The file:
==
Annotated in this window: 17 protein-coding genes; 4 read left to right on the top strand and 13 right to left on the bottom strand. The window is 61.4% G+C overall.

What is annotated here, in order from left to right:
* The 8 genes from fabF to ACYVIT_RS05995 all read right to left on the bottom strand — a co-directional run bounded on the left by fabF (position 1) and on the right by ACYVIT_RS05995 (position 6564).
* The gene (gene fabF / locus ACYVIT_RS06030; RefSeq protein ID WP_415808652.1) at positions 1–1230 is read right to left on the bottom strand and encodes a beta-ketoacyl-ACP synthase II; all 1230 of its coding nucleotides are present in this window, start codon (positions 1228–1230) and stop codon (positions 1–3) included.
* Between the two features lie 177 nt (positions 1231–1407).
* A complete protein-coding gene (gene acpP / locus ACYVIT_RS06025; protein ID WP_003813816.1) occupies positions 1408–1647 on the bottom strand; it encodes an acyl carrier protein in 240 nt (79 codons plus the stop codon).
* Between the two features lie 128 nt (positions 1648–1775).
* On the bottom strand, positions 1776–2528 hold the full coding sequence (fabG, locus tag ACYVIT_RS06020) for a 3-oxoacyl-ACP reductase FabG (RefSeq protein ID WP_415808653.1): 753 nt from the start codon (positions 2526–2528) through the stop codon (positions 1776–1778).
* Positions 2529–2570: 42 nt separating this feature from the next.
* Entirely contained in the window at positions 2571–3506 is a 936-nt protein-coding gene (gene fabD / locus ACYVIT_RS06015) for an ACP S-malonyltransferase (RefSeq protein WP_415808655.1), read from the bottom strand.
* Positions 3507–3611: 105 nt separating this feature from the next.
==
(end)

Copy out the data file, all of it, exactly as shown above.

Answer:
Annotated in this window: 17 protein-coding genes; 4 read left to right on the top strand and 13 right to left on the bottom strand. The window is 61.4% G+C overall.

What is annotated here, in order from left to right:
* The 8 genes from fabF to ACYVIT_RS05995 all read right to left on the bottom strand — a co-directional run bounded on the left by fabF (position 1) and on the right by ACYVIT_RS05995 (position 6564).
* The gene (gene fabF / locus ACYVIT_RS06030; RefSeq protein ID WP_415808652.1) at positions 1–1230 is read right to left on the bottom strand and encodes a beta-ketoacyl-ACP synthase II; all 1230 of its coding nucleotides are present in this window, start codon (positions 1228–1230) and stop codon (positions 1–3) included.
* Between the two features lie 177 nt (positions 1231–1407).
* A complete protein-coding gene (gene acpP / locus ACYVIT_RS06025; protein ID WP_003813816.1) occupies positions 1408–1647 on the bottom strand; it encodes an acyl carrier protein in 240 nt (79 codons plus the stop codon).
* Between the two features lie 128 nt (positions 1648–1775).
* On the bottom strand, positions 1776–2528 hold the full coding sequence (fabG, locus tag ACYVIT_RS06020) for a 3-oxoacyl-ACP reductase FabG (RefSeq protein ID WP_415808653.1): 753 nt from the start codon (positions 2526–2528) through the stop codon (positions 1776–1778).
* Positions 2529–2570: 42 nt separating this feature from the next.
* Entirely contained in the window at positions 2571–3506 is a 936-nt protein-coding gene (gene fabD / locus ACYVIT_RS06015) for an ACP S-malonyltransferase (RefSeq protein WP_415808655.1), read from the bottom strand.
* Positions 3507–3611: 105 nt separating this feature from the next.